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Comment "a much better pattern" (Score 1) 600

That's a bit subjective. I think I would call it an alternative pattern.

I have seen it work well but more often than not I have seen create code that looks like an arrow. In real life, outside of trivial snippets, arrow code can be horrible to read and maintain. That's not always the case though hence I don't say it's a "worse" pattern - just an alternative.

Comment Re:Maintenance... (Score 1) 600

That's not a reason to outlaw their use. If all you have are mediocre developers then no amount of coding standards will help you.

Less experienced developers can learn from good code. Sure they will get it wrong as they find their feet - we have code reviews to deal with that - but we shouldn't seek to handicap them by taking away tools they can use to express themselves.

Comment Linux Distribution? (Score 1) 28

"This Linux distribution is designed to serve as a media center -- nothing more, nothing less."
It's a media center appliance that uses the Linux kernel and a few user space bits and bobs to start up Kodi (XBMC). Last I checked it was non-trivial to install your own stuff and generally hack about without rebuilding the lot from source... so sure it's a "linux distribution," in that it distributes "Linux" but I find that term unhelpful.

Comment Already modified? (Score 2) 193

Given the safety implications, they would want to minimise the chance of anyone disabling updates so I wouldn't be surprised if they have already modified the software and this is notice that 15th December (or 6 days of runtime) is already baked in as a date of death.

At least, they should have done that.

Comment Re:Cheap chargers (Score 1) 192

I feel I should point out that the items you've linked to are not being sold by Amazon but by third parties using Amazon's website. The same problems occur anywhere you allow Tom, Dick and Harry to sell things using your website.

Last year I bought some LED Christmas tree lights from E-bay. When they arrived I immediately was concerned about the mains cabling not being of sufficient quality so I cut off the moulded plug to inspect the cable cross section. That confirmed my suspicions - the cables were the cheapest possible things with the thinnest slither of metal surrounded by dodgy insulation that could break far too easily.

My attention then turned to the inline box with a CE stamp that was advertised as being a transformer. It was very light so, having already decided there was no way these things are getting used in my house, I started to cut open the box and it practically fell open without much effort. Inside discovered that there was in fact no transformer. Instead there was just a single 1/4w resistor in series with the mains, held in place with a blob of hot glue with incredibly bad soldering. If/when the glue melts the resistor would have been free to pull out of the hole exposing the unfused mains voltage to the outside.

The scary thing for me is that 99% of people will just plug these things in not realising the potential dangers.

Comment Re:He basically said "give us a back door" (Score 1) 546

Aah, yes. I had jumped ahead in my thinking imagining that everyone was on the same page! Doh. Sorry. :-)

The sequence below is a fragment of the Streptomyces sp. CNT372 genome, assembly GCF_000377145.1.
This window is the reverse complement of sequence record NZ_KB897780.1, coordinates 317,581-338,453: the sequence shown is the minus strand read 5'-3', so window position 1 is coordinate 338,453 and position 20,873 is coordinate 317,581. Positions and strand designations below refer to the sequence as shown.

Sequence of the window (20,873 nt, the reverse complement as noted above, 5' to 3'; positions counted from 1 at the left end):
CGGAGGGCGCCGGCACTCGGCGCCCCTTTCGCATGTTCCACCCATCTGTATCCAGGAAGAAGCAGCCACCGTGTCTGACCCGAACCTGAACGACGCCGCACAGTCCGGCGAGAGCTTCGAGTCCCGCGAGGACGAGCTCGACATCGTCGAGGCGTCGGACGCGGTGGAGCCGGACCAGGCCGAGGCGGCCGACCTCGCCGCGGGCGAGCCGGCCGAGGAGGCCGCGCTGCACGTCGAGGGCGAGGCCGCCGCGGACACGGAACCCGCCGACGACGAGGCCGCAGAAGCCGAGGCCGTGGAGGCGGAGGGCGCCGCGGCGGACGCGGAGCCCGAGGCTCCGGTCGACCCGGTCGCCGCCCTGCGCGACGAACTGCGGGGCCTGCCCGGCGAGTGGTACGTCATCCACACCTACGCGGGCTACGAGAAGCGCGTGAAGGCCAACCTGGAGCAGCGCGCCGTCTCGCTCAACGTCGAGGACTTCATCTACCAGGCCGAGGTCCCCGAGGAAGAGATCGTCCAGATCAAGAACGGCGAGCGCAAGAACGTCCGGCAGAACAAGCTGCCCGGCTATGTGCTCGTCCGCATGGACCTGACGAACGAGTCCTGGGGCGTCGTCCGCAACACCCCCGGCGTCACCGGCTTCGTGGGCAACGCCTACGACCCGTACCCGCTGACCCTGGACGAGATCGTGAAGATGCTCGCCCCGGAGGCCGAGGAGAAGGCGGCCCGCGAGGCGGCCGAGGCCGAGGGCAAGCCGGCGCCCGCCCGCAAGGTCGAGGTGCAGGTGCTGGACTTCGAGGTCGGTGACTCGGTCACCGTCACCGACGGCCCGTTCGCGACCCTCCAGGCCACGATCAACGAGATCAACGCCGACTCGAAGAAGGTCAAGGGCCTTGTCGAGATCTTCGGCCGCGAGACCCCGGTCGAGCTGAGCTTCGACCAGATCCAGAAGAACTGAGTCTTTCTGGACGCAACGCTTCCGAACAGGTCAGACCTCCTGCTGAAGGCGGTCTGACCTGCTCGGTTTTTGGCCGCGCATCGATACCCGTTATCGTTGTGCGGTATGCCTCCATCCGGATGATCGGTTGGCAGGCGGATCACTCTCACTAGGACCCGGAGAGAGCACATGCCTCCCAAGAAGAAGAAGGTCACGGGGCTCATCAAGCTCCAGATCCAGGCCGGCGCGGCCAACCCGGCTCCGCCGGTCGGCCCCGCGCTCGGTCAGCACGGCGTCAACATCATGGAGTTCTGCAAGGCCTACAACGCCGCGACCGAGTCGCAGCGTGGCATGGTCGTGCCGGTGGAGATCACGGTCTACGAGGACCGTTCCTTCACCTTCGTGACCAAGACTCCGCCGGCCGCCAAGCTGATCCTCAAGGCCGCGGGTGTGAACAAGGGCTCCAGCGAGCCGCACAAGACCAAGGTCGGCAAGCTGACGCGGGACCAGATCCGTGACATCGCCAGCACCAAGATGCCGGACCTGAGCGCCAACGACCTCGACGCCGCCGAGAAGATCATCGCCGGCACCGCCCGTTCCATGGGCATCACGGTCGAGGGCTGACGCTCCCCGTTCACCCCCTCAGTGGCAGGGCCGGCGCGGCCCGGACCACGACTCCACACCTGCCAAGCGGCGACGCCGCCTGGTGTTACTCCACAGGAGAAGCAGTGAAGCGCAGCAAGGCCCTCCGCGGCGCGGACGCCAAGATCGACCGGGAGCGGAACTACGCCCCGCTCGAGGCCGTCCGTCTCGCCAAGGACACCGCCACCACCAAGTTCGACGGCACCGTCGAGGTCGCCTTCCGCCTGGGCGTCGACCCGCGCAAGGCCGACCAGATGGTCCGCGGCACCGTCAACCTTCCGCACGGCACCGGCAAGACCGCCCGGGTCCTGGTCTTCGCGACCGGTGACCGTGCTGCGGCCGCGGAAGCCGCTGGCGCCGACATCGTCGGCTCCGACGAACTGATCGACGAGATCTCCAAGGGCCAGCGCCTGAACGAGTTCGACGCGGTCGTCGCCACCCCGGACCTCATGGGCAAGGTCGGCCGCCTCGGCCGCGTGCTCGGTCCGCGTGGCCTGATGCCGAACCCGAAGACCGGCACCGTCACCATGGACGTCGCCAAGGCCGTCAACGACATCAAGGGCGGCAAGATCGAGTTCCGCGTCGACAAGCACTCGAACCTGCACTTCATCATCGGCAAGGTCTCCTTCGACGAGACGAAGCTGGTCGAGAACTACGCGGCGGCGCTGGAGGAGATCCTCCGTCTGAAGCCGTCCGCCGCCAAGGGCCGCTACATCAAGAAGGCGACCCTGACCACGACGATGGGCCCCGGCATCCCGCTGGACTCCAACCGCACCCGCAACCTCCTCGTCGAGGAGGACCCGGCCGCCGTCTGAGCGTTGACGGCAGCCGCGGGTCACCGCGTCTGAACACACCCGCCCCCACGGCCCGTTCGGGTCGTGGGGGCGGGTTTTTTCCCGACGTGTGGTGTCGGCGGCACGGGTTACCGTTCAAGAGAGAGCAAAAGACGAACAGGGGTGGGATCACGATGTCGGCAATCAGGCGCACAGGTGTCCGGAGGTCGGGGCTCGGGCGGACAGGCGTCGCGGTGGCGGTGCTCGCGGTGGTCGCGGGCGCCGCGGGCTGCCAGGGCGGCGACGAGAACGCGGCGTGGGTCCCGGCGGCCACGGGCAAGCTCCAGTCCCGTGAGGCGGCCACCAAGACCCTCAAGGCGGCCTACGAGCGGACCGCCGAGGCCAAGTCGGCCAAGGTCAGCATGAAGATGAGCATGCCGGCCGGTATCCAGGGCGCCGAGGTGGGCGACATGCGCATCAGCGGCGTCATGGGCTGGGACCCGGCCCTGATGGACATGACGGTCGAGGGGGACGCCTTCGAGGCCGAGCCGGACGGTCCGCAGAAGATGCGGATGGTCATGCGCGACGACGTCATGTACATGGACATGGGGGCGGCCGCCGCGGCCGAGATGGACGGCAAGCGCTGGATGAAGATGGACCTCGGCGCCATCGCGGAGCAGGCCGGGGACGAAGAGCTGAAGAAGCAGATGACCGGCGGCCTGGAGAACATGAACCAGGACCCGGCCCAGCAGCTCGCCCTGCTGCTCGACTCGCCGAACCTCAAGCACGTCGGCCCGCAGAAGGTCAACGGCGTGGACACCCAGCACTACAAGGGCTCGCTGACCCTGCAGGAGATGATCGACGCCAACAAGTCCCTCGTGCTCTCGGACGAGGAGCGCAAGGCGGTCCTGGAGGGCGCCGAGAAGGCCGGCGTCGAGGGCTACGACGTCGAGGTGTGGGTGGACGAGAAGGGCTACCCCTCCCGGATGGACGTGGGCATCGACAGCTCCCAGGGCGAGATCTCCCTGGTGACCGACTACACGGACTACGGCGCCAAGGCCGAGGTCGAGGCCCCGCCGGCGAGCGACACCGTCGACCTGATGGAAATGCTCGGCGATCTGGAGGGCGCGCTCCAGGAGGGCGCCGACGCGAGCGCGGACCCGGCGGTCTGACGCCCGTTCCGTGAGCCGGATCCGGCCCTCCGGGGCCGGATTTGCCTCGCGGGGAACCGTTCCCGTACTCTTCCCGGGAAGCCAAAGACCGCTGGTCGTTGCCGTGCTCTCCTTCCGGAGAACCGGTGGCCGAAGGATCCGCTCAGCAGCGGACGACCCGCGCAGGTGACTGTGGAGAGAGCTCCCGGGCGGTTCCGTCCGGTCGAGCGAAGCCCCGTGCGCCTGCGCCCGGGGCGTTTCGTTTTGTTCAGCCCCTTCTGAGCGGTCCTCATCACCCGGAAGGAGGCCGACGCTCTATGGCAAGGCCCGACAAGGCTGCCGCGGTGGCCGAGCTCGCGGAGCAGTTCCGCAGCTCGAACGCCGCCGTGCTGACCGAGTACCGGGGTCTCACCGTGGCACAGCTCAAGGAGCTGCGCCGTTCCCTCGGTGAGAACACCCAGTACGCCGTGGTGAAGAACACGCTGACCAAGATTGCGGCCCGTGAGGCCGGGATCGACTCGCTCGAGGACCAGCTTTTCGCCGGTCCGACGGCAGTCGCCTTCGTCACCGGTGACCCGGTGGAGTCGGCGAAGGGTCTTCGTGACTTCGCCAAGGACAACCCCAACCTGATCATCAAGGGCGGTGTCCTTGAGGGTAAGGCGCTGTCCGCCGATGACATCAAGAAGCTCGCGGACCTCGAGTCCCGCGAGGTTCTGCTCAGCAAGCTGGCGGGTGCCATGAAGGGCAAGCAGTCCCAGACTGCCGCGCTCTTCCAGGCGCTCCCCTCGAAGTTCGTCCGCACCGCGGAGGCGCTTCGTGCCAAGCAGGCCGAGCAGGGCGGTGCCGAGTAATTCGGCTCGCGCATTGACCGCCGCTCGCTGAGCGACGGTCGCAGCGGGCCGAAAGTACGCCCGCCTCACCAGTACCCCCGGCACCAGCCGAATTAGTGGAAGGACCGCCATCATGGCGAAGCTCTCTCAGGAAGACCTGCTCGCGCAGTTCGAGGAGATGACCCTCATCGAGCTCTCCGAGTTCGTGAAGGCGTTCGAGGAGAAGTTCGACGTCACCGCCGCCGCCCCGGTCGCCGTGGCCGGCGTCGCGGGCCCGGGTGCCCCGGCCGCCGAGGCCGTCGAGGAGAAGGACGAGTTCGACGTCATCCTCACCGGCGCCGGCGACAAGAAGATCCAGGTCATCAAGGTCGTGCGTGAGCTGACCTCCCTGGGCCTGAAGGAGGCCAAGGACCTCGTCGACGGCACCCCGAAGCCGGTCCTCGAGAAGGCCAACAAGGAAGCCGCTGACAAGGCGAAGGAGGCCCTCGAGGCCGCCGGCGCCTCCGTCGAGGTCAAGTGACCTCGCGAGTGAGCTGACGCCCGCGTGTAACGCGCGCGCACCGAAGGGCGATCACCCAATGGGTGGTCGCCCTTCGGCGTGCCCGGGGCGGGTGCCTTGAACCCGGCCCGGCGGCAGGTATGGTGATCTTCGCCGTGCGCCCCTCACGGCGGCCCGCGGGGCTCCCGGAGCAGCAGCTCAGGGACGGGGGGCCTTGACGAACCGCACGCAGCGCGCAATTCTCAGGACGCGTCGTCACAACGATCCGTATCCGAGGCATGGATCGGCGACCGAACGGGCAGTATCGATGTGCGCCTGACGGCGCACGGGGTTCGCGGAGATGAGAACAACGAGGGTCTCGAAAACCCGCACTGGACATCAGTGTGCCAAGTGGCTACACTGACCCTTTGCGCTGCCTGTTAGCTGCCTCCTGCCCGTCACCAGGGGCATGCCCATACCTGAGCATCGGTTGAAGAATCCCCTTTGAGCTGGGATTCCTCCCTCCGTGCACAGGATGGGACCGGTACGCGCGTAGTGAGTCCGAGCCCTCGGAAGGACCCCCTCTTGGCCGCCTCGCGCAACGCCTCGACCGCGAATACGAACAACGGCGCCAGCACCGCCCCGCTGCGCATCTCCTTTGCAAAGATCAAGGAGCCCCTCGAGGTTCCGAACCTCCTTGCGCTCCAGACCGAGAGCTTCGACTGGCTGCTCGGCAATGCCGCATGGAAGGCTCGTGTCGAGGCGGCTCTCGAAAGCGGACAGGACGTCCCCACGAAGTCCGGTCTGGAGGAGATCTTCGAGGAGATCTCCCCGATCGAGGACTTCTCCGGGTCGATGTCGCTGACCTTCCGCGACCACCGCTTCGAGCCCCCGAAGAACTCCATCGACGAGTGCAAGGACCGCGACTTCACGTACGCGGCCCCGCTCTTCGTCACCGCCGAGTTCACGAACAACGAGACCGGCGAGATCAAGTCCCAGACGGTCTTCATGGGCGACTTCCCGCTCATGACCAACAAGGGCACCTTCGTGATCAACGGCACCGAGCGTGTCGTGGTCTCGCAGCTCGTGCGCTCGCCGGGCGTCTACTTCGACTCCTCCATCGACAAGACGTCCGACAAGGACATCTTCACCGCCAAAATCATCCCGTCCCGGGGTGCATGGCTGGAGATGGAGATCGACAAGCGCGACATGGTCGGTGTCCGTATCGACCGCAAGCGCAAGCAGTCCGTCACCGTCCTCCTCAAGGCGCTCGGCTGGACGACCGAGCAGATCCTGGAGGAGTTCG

In the event of the password being lost, the phone would be useless unless a new key could be created and securely transported to the Great Database. I thought that, in practice, would be unnecessarily complicated.

Also a fixed symmetric key could be compromised by the user himself, prior to selling the phone to some unsuspecting user. No more pin needed.

I think the public-private keypair suggestion fixes those issues.

The key splitting idea is a good one btw.

Comment Re:He basically said "give us a back door" (Score 1) 546

3) Seems far too complicated. How about shipping each phone with a unique back door public key. Every time the user changes the key, two copies are stored. The first encrypted using some derivative of the user's password, the second encrypted using the phone's unique backdoor public key.

When gubbermint wants access they get a subpoena and make manufacturer cough up the code.

In theory that's no less secure than we have it now - given that the manufacturer already holds a golden signing key for your phone.

Comment Windows built-in sockets library exposes OS... (Score 1) 97

Windows 10, Microsoft's new operating system, uses the Winsock Sockets library to automatically manage socket connections while navigating the web. This is what Java does with applets, and Flash with SWF files -- it unintentionally allows a hacker to append malicious code to data and trigger drive-by attacks, which exploit Winsock vulnerabilities to target Windows 10 users. All that an attacker needs to do is to find and create a database of Winsock vulnerabilities it could leverage to distribute his malware.

Comment Re:IP solution (Score 1) 172

Here's my ideal so-called Intellectual Property (IP) solution. All IP must be abolished immediately and rent seekers be damned.

I doubt my ideal solution will be implemented so I'd settle for copyright laws being scaled back massively. Mickey bloody Mouse is way past its copyright date. Collusion with lawmakers to extend it shows exactly why nobody trusts the establishment and why people like Trump will become the next president.

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